Dr. Shulman said. “The government came to us and
asked us to help build a national hospital,” he said,
which turned out to be the Hôpital Universitaire de
Mirebalais that opened in April 2013. As in Rwanda,
Dana-Farber clinicians and staff assist with treatment,
train local physicians and nurses, and lay the groundwork for cancer care.† Treatment is, again, provided
free of charge.
As director of the UPenn’s Center for Global Cancer
Medicine, Dr. Shulman now leads the cancer care program in Botswana, a nation in which UPenn has had
a presence in other medical areas for 15 years. Dr.
Shulman’s expertise in medical oncology has allowed
them to expand their former human immunodeficiency
virus-focused treatment to include cancer care, and his
ties with PIH have opened their sites to UPenn trainees, students, and staff of all levels.
Identifying gaps, increasing value
Dr. Shulman was elected to head the Commission at a
time of considerable change in U.S. health care. Aside
from broader political uncertainty regarding health
insurance coverage, “The challenge that is facing us as
a nation is the intersection between quality and cost,”
Dr. Shulman said, and attempting to increase the former
without increasing the latter. His goals as Chair, and the
direction of the CoC’s attention, will in part be dedicated
to balancing the two sides of the health care equation
to provide the greatest value to patients.
Part of understanding where the CoC should be
heading involves looking into cancer care in the U.S.
and seeing the areas where it is lacking—where quality could be better—and developing interventions to
improve care and increase value. “There are areas where
we aren’t doing as well as we could,” Dr. Shulman said.
“Rectal cancer, for instance, is one of those areas where
we can see that treatment is more consistently of higher
quality in Europe than in the U.S., which is an unnerving finding.” To increase the quality of cancer care in the
U.S., the CoC plans to launch the National Accreditation
Program for Rectal Cancer (NAPRC) this year. As the
ACS National Accreditation Program for Breast Centers
does for breast cancer, the NAPRC will accredit cancer
centers that hold to high standards of rectal cancer treatment. As Chair, Dr. Shulman wants to identify other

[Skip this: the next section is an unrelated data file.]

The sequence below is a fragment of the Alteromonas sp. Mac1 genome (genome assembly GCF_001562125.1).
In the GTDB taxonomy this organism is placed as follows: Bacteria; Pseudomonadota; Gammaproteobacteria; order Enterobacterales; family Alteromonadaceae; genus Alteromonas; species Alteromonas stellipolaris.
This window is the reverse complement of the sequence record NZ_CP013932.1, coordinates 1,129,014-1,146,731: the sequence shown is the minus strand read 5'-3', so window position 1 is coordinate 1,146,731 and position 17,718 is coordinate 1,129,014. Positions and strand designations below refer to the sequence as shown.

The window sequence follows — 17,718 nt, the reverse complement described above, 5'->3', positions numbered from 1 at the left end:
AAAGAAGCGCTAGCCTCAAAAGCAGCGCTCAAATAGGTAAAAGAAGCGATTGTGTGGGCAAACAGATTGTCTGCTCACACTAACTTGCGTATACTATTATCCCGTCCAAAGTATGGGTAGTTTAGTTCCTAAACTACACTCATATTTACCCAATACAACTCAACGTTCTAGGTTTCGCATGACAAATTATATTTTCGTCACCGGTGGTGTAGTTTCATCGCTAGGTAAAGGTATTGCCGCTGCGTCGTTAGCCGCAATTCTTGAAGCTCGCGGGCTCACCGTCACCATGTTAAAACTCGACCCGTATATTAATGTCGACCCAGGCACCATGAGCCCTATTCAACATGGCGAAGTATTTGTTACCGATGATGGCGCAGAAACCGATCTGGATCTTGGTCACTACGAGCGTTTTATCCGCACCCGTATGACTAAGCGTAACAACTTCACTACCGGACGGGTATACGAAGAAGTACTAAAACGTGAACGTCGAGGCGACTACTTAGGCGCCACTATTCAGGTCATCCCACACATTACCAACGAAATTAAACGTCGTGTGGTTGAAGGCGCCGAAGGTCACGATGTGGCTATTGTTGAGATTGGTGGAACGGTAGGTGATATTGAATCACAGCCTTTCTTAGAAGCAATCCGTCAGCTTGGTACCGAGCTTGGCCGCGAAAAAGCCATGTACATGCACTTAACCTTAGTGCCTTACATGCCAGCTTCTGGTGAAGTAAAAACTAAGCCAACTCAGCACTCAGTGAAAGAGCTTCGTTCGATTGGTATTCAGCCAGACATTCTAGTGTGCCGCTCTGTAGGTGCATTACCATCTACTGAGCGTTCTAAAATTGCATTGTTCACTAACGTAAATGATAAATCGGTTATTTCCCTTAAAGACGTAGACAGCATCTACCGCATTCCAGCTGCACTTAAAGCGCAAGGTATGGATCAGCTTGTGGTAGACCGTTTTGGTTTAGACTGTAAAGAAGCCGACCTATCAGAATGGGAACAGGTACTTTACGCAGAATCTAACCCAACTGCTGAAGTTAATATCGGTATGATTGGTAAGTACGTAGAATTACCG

areas in which cancer care is of variable quality.
Another area where Dr. Shulman believes the CoC
can play a more direct role in addressing quality
and cost concerns is with oncology medical home
accreditation. An oncology medical home is a primary oncologist or oncologic practice that acts as
the focal point for coordinating the patient’s comprehensive cancer care. Having a dedicated coordinator
for patients’ cancer treatments and the processes in
place to better care for patients can have a positive
effect on quality, efficiency, and cost of care.‡ “This
Commission hasn’t been very involved in that space
previously, but we did a pilot test of Oncology Medical Home accreditation visits, which is in the domain
of trying to improve quality and cost effectiveness
of care,” Dr. Shulman said. The CoC has performed
approximately 10 pilot surveys and is now determining whether to pursue the program on a national scale.
The CoC also has been engaged in ongoing talks
with national payors and insurers, such as Blue Cross
Blue Shield Association, about what they can learn from
the organization about measuring quality and how it
relates to cost. Dr. Shulman believes that the CoC, a
national leader in driving quality of cancer care, needs
to stay relevant in the quality and cost space. “We have
over 1,500 accredited hospitals, which covers about 70
percent of cancer patients in the U.S. There’s no other
organization that’s attached in such a direct way to the
performance of so much of cancer care in the country,”
Dr. Shulman said. “I think we’re in a special position
where we can both influence the direction of cancer
care and try to help solve some of the overarching problems in U.S. health care, as well.” ♦
†Dana-Farber Cancer Institute. Center for Global Cancer Medicine: Haiti
Partnership. Available at: www.dana-farber.org/Adult-Care/Treatment-and-Support/Treatment-Centers-and-Clinical-Services/Center-for-Global-Cancer-Medicine.aspx#Haiti_Partnership. Accessed May 5, 2017.
‡Community Oncology Alliance. Oncology Medical Home Initiative:
Overvie w. Available at: www.medicalhomeoncology.org/UserFiles/COA_
Oncology_Medical_Home_Initiative_9-21-12.pdf. Accessed May 18, 2017.
Part of understanding where the CoC should be heading
involves looking into cancer care in the U.S. and seeing the
areas where it is lacking—where quality could be better—and
developing interventions to improve care and increase value.